Are the Soffers getting ready to own all of the Fontainebleau again?
Media outlets are reporting that the Soffers’ big-name partner in the Miami Beach resort, the government of Dubai, is ready to sell its 50 percent stake back to the family’s Turnberry Associates. The deal would mark a satisfying bookend for Jeffrey Soffer, who spearheaded buying the resort in 2005 and then completing a $700 million renovation in 2008 on the eve of the financial crisis.
A year earlier, Dubai’s Nakheel Hotels paid $375 million for half the hotel, at a time when Soffer faced a cash crunch in both Miami Beach and Las Vegas. The Fontainebleau Miami Beach was on its way to being nearly 50 percent over-budget, and Soffer was building a second $3 billion Fontainebleau in Vegas that eventually halted construction when lenders cut off funds.
Despite the Vegas woes, Fontainebleau Miami Beach emerged from the recession a profitable hotel. It generated about $80 million in profit last year, according to a 2012 lenders report.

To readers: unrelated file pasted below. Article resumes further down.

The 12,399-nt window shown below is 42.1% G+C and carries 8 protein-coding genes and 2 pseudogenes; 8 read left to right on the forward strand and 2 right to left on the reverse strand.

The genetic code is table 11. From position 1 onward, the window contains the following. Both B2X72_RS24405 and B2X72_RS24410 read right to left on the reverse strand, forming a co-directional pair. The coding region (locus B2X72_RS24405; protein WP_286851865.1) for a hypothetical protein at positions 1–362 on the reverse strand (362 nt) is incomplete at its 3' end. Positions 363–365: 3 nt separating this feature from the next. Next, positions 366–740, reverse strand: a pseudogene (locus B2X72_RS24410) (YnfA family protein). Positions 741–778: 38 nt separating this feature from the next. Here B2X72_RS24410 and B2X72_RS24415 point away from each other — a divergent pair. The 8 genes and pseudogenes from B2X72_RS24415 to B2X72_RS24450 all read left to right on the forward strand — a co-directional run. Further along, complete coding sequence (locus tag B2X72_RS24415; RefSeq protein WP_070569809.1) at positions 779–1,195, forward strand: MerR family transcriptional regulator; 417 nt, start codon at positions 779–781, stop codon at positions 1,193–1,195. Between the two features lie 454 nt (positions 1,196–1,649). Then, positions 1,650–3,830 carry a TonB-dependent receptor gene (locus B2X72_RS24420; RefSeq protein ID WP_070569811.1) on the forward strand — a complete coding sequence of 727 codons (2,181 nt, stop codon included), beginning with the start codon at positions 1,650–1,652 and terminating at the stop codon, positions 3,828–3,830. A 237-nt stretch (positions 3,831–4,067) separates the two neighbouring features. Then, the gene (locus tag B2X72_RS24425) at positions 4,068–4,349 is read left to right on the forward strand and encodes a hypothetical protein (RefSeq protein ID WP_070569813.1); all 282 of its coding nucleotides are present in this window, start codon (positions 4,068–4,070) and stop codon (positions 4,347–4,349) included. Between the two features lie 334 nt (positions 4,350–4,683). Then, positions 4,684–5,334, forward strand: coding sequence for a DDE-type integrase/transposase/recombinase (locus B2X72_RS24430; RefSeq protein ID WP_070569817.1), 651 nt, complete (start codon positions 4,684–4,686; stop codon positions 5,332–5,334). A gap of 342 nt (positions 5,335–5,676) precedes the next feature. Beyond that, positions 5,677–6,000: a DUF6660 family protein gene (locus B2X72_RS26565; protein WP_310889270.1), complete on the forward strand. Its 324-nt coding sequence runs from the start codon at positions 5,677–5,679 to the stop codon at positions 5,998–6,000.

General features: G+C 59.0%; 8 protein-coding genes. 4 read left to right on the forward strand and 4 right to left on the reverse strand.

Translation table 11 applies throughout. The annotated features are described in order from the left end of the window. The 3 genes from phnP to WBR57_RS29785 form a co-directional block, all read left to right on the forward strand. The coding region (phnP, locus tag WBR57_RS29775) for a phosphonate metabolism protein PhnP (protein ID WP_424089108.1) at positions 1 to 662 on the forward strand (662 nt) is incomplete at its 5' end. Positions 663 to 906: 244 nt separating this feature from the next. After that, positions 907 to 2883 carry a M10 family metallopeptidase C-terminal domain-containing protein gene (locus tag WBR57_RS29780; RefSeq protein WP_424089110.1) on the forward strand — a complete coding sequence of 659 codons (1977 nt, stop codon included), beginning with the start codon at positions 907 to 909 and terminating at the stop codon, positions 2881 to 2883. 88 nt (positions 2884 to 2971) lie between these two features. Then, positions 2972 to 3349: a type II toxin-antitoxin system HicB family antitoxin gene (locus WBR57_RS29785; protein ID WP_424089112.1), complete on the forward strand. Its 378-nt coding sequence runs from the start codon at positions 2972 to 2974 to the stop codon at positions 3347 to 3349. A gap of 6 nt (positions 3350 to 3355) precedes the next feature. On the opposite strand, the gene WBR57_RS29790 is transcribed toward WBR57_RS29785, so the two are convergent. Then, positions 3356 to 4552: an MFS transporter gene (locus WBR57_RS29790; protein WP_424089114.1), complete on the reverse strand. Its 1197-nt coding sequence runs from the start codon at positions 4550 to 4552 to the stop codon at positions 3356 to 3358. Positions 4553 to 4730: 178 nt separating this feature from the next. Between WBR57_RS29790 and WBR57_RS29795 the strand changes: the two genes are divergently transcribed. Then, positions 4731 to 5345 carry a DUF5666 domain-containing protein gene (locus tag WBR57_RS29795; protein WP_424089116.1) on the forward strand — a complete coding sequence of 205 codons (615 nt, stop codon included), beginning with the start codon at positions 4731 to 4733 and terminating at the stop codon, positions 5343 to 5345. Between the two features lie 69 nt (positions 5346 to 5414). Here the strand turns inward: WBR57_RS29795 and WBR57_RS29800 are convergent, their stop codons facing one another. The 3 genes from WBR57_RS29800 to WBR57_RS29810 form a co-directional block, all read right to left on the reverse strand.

Dubai faced its own cash squeeze during the recession as a portfolio of ambitious real estate ventures (including a man-made island in the shape of a palm tree off the Persian Gulf) wasn’t generating enough revenue to sustain Dubai’s corporate debt.
Reuters and the Financial Times both reported the pending Fontainebleau, citing unnamed sources. They said the proceeds will help fund Dubai’s 2011 restructuring of $25 billion in debt, a deal that prompted a string of asset sales by the country’s corporate arm, Dubai World, to raise cash for lenders. Nakheel is part of Dubai World.
Soffer and a Fontainebleau spokeswoman were not immediately available for comment Tuesday afternoon.